No-Fault Insurance Explained: A Comprehensive Guide

no fault insurance explainedYou are stopped lawfully at a red light when a rear-end collision pummels your vehicle from behind.

You experience sudden neck and back pain, and it’s not going away. The new symptoms affect your ability to go about your daily life: you can’t work, you can’t mow your lawn, and you struggle to spend quality time with your family.

After a car accident, it is natural to expect to be made “whole,” and it is even more natural to expect the motorist who caused the accident to account for it.

You may be surprised to learn that this is not always the case in New York State.

New York is a no-fault insurance state. What this means is that in most cases your own car insurance policy has certain coverages that you will use after a car accident, even though the car accident was not your fault. This may seem counter-intuitive, but this is New York’s system of insurance and you must work within it.

No-Fault Insurance Explained:

What Are Economic Damages Vs. Non-Economic Damages?

After a car accident, you may sustain certain damages and seek recovery for those damages. Economic damages includes lost wages and medical expenses. Non-economic damages include pain and suffering and loss of enjoyment of life. These separate categories of damages are very different from one another. Unlike economic damages, which can be accurately calculated with a spreadsheet and calculator, non-economic damages are little vague. It is the experience you go through after a car accident, and it is highly personal to you.

Non-Economic Damages Example

noneconomic damagesTo give you an example of non-economic damages for pain and suffering, consider the following hypothetical situation. Assume that “Joe” enjoys after-dinner walks with his family, and he has always enjoyed these pleasant walks through the neighborhood to aid with digestion. He has gone on them for years, and it is something he cherishes.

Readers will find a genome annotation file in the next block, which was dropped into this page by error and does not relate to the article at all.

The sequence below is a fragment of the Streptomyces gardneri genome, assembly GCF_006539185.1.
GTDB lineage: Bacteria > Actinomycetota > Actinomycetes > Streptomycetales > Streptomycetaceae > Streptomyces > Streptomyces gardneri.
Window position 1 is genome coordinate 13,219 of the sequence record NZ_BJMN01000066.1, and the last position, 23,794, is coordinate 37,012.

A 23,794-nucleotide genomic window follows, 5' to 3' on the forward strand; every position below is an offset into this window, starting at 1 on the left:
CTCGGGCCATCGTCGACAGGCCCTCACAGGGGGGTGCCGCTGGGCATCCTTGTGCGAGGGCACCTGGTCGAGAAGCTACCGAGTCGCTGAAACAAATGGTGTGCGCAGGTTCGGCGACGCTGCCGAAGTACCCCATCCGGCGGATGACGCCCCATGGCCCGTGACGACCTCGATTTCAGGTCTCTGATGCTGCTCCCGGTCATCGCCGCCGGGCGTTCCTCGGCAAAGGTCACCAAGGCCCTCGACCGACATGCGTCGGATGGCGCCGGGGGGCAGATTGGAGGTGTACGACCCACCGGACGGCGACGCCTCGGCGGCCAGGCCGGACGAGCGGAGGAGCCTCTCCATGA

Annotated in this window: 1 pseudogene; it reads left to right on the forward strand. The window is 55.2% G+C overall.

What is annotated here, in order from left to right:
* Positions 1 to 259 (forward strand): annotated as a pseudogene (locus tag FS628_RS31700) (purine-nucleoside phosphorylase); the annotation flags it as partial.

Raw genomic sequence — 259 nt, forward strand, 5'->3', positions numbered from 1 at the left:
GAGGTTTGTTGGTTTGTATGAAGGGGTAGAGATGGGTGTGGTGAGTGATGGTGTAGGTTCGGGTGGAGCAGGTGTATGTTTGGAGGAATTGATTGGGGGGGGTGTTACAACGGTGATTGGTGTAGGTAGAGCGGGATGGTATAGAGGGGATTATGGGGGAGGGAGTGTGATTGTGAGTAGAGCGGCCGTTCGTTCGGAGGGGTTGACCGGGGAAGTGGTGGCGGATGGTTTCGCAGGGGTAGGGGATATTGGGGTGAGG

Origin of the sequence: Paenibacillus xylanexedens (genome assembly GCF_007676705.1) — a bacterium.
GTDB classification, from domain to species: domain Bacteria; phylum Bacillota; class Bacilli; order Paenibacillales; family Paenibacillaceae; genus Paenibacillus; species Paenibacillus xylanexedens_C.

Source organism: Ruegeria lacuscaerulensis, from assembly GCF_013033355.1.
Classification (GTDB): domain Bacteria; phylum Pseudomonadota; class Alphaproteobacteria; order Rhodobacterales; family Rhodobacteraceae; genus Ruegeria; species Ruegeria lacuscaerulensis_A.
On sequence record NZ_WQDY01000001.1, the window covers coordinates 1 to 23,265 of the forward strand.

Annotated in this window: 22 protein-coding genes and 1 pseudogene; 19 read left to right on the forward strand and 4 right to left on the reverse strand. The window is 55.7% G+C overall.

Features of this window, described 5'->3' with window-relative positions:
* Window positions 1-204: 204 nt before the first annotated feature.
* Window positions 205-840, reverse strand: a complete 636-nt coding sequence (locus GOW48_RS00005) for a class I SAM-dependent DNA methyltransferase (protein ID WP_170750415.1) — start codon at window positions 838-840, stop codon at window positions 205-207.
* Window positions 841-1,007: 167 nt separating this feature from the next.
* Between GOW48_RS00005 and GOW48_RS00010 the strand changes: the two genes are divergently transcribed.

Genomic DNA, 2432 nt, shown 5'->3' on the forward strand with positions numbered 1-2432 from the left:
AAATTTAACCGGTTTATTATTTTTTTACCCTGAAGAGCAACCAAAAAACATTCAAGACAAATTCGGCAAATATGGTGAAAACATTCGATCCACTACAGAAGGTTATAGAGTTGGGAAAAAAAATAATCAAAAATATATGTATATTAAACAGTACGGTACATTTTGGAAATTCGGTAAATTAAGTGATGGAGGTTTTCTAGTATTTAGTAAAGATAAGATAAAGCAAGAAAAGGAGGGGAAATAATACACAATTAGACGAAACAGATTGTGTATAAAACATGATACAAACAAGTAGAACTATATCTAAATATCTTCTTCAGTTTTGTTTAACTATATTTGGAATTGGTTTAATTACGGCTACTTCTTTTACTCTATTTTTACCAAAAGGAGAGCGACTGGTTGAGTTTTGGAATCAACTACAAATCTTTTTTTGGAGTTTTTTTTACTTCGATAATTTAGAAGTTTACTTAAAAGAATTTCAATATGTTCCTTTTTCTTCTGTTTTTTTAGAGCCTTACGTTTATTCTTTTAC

Now, assume that Joe is involved in a car accident, and his lower spine is injured. He never complained of back pain before but now experiences unrelenting pain. As a result of these new symptoms, he can no longer go on his after-dinner walks, causing him distress and anguish. The quality time he once spent with his family during evening walks is now spent staring at the T.V. because he cannot physically bring himself to go on these walks.

This is loss of enjoyment of life, a component of pain and suffering, and an example of non-economic damages. It may be difficult to assign a specific dollar amount to Joe’s newfound inability to walk with his family, but the loss is real and tangible. If it were not for the other driver’s negligence, Joe would have continued to be on the sidewalk with his family.

Economic Damages Example

Contrast Joe’s non-economic damages with his economic damages. Assume that before the accident Joe was earning $1,000 per week at his job, but the injuries caused by the collision have rendered him unable to work. Assume that he misses eight weeks of work. At this time, his economic damages are $8,000 ($1,000 per week X 8 weeks).

As you can see, in most cases economic damages are easier to calculate than non-economic damages. Calculating economic damages is not always easy. If Joe is taken out of work for life, his future economic damages will have to be projected by taking into account the rate of inflation, trajectory of his earning capacity, and the duration of his employment. That can get complicated.

Now that we understand the difference between economic and non-economic damages, we will explore how you can recover damages after a car accident. New York is a no-fault insurance state, and you may be surprised to learn which insurance company pays for what.

No-Fault Insurance and Responsibility of the Insurance Carrier

After a motor vehicle accident, the applicable no-fault insurance carrier will pay for certain economic losses regardless of fault. This “basic economic loss” is defined to mean medical expenses, lost wages, and other reasonable and necessary expenses, in an amount of up to $50,000. In most cases, the applicable no-fault insurance carrier—not the at-fault motorist—will pay for these items.